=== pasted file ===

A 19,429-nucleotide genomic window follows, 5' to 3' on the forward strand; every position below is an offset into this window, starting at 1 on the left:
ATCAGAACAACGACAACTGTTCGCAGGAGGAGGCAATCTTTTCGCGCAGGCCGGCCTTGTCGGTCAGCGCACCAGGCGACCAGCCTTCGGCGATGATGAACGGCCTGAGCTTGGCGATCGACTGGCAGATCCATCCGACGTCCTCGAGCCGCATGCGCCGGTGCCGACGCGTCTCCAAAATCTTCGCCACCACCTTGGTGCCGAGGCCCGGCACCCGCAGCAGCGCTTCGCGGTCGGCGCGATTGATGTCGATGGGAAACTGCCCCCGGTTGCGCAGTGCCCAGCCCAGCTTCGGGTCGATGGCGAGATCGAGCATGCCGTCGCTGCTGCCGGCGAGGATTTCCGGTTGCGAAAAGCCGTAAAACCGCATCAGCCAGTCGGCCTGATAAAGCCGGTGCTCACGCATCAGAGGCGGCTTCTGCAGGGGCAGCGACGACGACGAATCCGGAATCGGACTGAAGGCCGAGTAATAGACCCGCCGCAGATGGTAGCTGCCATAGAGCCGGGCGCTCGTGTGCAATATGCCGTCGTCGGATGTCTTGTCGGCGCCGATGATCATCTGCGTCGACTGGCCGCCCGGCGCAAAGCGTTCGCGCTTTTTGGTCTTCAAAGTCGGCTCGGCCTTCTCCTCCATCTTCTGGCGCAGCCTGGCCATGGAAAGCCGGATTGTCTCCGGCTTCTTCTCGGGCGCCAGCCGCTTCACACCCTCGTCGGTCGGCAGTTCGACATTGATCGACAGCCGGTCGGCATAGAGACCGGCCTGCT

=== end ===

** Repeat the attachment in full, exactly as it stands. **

A 19,429-nucleotide genomic window follows, 5' to 3' on the forward strand; every position below is an offset into this window, starting at 1 on the left:
ATCAGAACAACGACAACTGTTCGCAGGAGGAGGCAATCTTTTCGCGCAGGCCGGCCTTGTCGGTCAGCGCACCAGGCGACCAGCCTTCGGCGATGATGAACGGCCTGAGCTTGGCGATCGACTGGCAGATCCATCCGACGTCCTCGAGCCGCATGCGCCGGTGCCGACGCGTCTCCAAAATCTTCGCCACCACCTTGGTGCCGAGGCCCGGCACCCGCAGCAGCGCTTCGCGGTCGGCGCGATTGATGTCGATGGGAAACTGCCCCCGGTTGCGCAGTGCCCAGCCCAGCTTCGGGTCGATGGCGAGATCGAGCATGCCGTCGCTGCTGCCGGCGAGGATTTCCGGTTGCGAAAAGCCGTAAAACCGCATCAGCCAGTCGGCCTGATAAAGCCGGTGCTCACGCATCAGAGGCGGCTTCTGCAGGGGCAGCGACGACGACGAATCCGGAATCGGACTGAAGGCCGAGTAATAGACCCGCCGCAGATGGTAGCTGCCATAGAGCCGGGCGCTCGTGTGCAATATGCCGTCGTCGGATGTCTTGTCGGCGCCGATGATCATCTGCGTCGACTGGCCGCCCGGCGCAAAGCGTTCGCGCTTTTTGGTCTTCAAAGTCGGCTCGGCCTTCTCCTCCATCTTCTGGCGCAGCCTGGCCATGGAAAGCCGGATTGTCTCCGGCTTCTTCTCGGGCGCCAGCCGCTTCACACCCTCGTCGGTCGGCAGTTCGACATTGATCGACAGCCGGTCGGCATAGAGACCGGCCTGCT